Then send some more - and keep doing that in rounds.

And, in the meantime, in between rounds, start a new book.

~suki

PurpleSage
01-16-2010, 06:53 AM
I've been getting more requests for the full manuscripts of both my novel and memoir by spending time researching agents (after looking up the general info in The Writers' Market) by reading their blogs, columns, interviews, and of course looking here at AW to see what people say about the agent. Sometimes I read the books that similar to mine that the agent has also handled. The books are usually on his/her website.

Once I get the most RECENT information about what the agent is looking for I see if it matches what I'm offering. Then I quote whatever the agent says in my cover letter about what s/he is looking for and explain that I have THAT book.

No takers yet, but one agent is reading my novel and another is reading my memoir. Two other agents are waiting for my exclusivity agreement to run out ( a mistake that I will not repeat) with the potential agent for the memoir. Read Ms. Snark's blog to find out why this was a mistake.

I do think you should let the other writers read your query letter. I would also be happy to look at it in the group or privately.

Jamesaritchie
01-16-2010, 09:27 PM
No, I haven't posted my letter in SYW. I sent the agents the prologue and the first chapter. I don't know if I needed more action or if it was my writing itself. I would have loved one of those rejections that told me why I was rejected.


If the agents are reading chapter one, but still aren't asking for a full, then chapter one is not doing the job it's supposed to do. It may be the writing itself, it may be where the novel begins, it may be the way the story is told, etc., but there's a problem somewhere.

The prologue may be the problem. I think prologues are good, if they really are prologues, and not just material the writer doesn't know how to work into chapter one or the rest of the book, but an unnecessary prologue, or a prologue that isn't a true prologue, can kill interest fast.

A long prologue, more than three or four pages, can also kill interest fast.

Agents have many reasons for not telling a writer why something was rejected. The number one reason, of course, is poor writing and/or poor storytelling, and there's just no point in telling a writer this. Another reason is that the agent just doesn't know what to say because the only reason she has for rejecting something is the old "just didn't hold my interest."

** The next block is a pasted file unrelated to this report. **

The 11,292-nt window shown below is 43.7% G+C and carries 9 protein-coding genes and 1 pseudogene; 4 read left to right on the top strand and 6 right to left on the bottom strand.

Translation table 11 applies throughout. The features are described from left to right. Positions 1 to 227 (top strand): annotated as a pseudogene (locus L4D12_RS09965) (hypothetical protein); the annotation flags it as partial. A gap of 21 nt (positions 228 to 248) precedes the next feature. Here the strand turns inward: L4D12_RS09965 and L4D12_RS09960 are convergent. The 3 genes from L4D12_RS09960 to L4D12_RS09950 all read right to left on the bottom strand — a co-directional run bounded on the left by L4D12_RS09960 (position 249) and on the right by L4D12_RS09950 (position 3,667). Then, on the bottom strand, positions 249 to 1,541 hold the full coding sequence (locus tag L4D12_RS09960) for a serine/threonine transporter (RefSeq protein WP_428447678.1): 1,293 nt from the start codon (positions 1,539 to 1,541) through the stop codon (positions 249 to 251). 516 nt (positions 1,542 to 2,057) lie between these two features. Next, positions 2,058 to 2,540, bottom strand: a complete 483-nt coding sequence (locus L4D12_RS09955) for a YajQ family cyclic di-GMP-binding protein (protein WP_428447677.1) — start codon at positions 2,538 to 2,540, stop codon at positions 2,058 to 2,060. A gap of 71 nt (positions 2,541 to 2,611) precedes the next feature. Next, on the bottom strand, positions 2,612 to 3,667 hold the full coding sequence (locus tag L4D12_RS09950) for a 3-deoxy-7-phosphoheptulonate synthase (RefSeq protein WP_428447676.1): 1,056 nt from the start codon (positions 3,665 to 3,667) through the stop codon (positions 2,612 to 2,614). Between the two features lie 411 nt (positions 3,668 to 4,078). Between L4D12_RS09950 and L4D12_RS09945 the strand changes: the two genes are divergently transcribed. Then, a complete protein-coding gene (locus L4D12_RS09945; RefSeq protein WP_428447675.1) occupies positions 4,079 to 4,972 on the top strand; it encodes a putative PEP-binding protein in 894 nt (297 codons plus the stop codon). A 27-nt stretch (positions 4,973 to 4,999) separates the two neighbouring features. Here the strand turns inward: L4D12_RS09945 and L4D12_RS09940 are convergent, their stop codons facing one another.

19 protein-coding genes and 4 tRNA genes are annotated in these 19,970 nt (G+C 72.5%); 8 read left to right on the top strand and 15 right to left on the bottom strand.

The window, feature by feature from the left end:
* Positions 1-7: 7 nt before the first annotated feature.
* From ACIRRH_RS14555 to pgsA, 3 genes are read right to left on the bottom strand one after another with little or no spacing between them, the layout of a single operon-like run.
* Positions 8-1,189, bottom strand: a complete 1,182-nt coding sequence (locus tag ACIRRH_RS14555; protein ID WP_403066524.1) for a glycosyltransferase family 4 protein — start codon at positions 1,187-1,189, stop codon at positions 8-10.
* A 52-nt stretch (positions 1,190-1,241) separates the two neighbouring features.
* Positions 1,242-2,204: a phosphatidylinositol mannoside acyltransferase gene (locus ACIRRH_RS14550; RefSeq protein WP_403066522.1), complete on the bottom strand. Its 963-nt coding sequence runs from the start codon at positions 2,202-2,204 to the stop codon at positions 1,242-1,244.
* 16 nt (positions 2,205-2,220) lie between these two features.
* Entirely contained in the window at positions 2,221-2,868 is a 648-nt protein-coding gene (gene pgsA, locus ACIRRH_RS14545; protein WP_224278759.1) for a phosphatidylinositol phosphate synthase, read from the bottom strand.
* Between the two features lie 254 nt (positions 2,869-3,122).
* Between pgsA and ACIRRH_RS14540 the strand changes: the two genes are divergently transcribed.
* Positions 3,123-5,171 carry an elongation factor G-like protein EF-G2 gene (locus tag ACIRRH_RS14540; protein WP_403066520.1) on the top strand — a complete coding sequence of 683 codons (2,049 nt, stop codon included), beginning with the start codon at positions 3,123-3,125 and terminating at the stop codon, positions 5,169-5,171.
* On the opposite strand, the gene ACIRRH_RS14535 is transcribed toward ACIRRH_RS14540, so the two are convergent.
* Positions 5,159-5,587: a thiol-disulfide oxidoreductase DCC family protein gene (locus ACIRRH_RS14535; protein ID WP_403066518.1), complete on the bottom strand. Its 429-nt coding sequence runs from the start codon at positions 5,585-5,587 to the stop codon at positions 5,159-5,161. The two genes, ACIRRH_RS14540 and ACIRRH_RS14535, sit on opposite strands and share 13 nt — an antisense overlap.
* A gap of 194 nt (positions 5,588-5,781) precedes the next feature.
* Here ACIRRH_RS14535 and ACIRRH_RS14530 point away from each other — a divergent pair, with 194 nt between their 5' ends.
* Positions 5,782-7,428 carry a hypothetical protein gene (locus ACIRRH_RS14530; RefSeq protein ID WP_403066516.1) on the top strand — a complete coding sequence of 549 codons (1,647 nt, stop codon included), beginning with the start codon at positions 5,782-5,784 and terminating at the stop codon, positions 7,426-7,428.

Whatever the reason, if the agents are reading your prologue and first chapter, but still aren't requesting fulls, then you have a problem with one or the other, maybe both, and you need to let some people look them over.

Jamesaritchie
01-16-2010, 09:32 PM
If 5 people read your FULL manuscript from start to finish and say its crap THEN think about revising, but don't revise just because no agents are responding to your queries. I used to do this and it's a colossal waste of time. And sending the first 3 chapters along with a query letter because that happens to be in their submission guidelines, in my opinion, does not count as a partial request. If there is no evidence to support someone having read a line of your book, they probably haven't. (Basically unless someone mentions the main character's name in the rejection, don't think for a second they have read a line of it).

Remember, this is a business and agents and editors need to pay the rent like everyone else so they will naturally chase books that they think are profitable. This, more than not, starts with the premise than the implementation. Good stories sell, often very bad stories sell, but both good stories and bad are what is pitched on the back of a novel if it fits a certain public desire at that time.

Put yourself in the place of some moneygrubbing scumbag agent for a second. If you want to make money, which is your primary concern, what do you think is a better algorithm for success?

Method 1:
Read a query letter from the slush. It sounds interesting, so I'll give the pages a read. The pages aren't bad, so I'll give the book a read. The book isn't bad, so maybe i'll take so and so on as a client. Now, WHO do I know that I can sell this book to? You send out the book and maybe some editor is interested and maybe he/she is not. Maybe the book sells, maybe it doesn't. Maybe you make a sale. Yay for you. Now you can eat for the week. Most new authors think this is the way it works and if they are not getting read its because the implementation of their story is weak. Not true.

Method 2: